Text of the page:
Fragrance: Winter Edition

Photo: Frau Tonis Parfum, Berlin As Samantha once wisely told Miranda, “Women with candles have replaced women with cats as the new sad thing.” With apologies to Jo Malone, little scented jars of aromatherapeutic wax have no place in our homes, nor do those weird, long sticky things that go in bottles of dodgy scented liquid. Overpriced candles are the ultimate generic I-forgot-to-get-my-assistant-a-gift gift, and they need not adorn your hotel room to make it feel homey. (Does anyone actually do that? I imagine legions of skinny fashion girls trudging through airports with overweight suitcases filled with ambience [candles, scarves, etc] to remind them that they never should have left in the first place.)

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Scent, however, holds a vitally important place in our homes. It is inextricably linked with memory, the most evocative of all the senses and a more effective form of time travel than the best historical novel. Nowhere is scent more transporting than in the garden, where the fragrance of spring cherry blossom can lift the burden of winter and a summer rose can make you swoon. But sublime fragrance isn’t exclusive to the kinder months, and at this time of year, we do have olfactory options beyond pine boughs. Winter fragrance abounds; place it close to your house, as the middle of a blizzard is not the ideal time to wander about the garden snipping blossom to bring indoors.

“You may break, you may shatter the vase, if you will,

But the scent of the roses will hang round it still.”

- Irish Melodies (1807) ‘Farewell! –– but whenever’,Thomas Moore (1779–1852)

Hamamelis, also known as witch hazel, is an underused large shrub/small tree that provides stunning interest every month of the year. Very unusually, the height of its beauty is mid-winter, when its little firecracker blooms explode into being on a leafless tree. H. mollis (Chinese witch hazel) has golden-yellow flowers; h. intermedia ‘Jelena’ is covered in russet orange blooms; h. intermedia ‘Diane’ proffers coppery red ones.

Photo: Hamamelis mollis

All are scented spicily and crisply (they smell of witch hazel, go figure), and when the leaves emerge in spring, they are fat and heart-shaped, totally opposite in shape to the spidery little flowers. Hamamelis is excellent underplanted with crocus, a tiny winter beauty that can also be naturalized in a lawn. Once the growing season begins, don’t start mowing the lawn until the crocus foliage has died back.

Crocus longiflorus Photo: Alpine Garden Society

Crocus longiflorus is pale lavender with orange stamens and has a sweet, honey scent. The blooms emerge between October and December.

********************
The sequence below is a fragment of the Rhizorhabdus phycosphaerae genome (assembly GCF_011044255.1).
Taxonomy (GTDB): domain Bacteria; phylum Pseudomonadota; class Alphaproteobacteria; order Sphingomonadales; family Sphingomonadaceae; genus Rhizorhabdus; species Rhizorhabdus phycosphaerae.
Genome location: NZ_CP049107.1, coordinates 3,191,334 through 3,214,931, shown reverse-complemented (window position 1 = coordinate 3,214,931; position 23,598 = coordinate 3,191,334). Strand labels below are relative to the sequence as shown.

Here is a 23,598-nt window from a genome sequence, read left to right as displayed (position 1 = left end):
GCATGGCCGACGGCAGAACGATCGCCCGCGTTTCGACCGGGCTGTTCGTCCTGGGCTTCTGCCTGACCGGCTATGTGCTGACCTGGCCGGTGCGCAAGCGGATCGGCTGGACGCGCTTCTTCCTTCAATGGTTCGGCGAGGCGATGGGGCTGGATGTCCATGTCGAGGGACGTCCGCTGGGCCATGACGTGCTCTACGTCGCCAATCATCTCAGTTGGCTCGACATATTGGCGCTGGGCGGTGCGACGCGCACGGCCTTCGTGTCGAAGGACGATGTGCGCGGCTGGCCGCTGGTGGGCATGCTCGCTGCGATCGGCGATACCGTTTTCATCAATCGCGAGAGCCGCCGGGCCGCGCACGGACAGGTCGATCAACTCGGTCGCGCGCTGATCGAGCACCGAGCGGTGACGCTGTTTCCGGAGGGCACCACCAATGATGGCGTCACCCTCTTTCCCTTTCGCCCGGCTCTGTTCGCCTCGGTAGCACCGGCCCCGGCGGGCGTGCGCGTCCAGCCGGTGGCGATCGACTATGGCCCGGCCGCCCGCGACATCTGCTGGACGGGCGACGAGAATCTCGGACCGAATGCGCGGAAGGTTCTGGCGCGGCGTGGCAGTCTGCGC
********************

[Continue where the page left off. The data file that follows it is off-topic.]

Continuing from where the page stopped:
Crocus imperati imperati Photo: Alpine Garden Society

Crocus imperati imperati is another lavender Mediterranean native and blooms in winter and early spring. Its scent is also musky and honeyed and is well worth stooping down to experience.

Wintersweet (Chimonanthus praecox) is even more fragrant than witch hazel and has an equally luminescent yellow blossom. It does need some winter chill, so LA you’re out of luck, but you can console yourself with the night-blooming jasmine surrounding your hot tubs. Chimonanthus will eventually reach 10–15 feet in height, but it will do so slowly.

Photo: Chimonanthus praecox

Underplant it with Galanthus, the beautiful little snowdrop. In milder winter regions, choose g. elwesii; in Europe and Asia choose g. nivalis. Galanthus is very small and delicate; plant it as a carpet. It’s excellent under camellias, the best of which are also fragrant, such as Camellia sinensis (the tea plant). Another exquisite little camellia-underplanting friend is lily-of-the-valley (Convallaria majalis), which to my utmost chagrin does not grow successfully in California or other warm regions. Its fragrance is sweetly divine, and the plant makes a gorgeous little carpet under rhododendrons, Pieris (confusingly called Lily-of-the-Valley plant) or evergreens. It’s a heavenly choice in Northern Europe, Canada and the North and East of the US, though it can be invasive, so as with all plants, choose a locale thoughtfully. And don’t let your dogs or children (or self) eat it, as it’s poisonous.

Photo, from L: Galanthus nivalis, Camellia sinensis, Convallaria majalis

Finally, I leave you with news of a bottled fragrance that does pass muster in my books. Recently opened in Berlin is Frau Tonis Parfum, a tiny and chic little fragrance boutique. (I love internal rhyme.) No. 10 on their list of scents is called ‘Linden Tree Berlin’ and thus earns a place of affection in my heart. It is described as “an olfactory ramble along Berlin’s most famous street. Fresh green foliage paired with the unctuous sweetness of linden blossoms and subtle honey notes make this an unforgettable eau de parfum transporting anyone who smells it back to Berlin.” And after all, who doesn’t want to smell like a German boulevard?

Fragrance No. 10 Photo: Frau Tonis Parfum

Read more: The Fragrant Year, Helen Van Pelt and Léonie Bell Wilson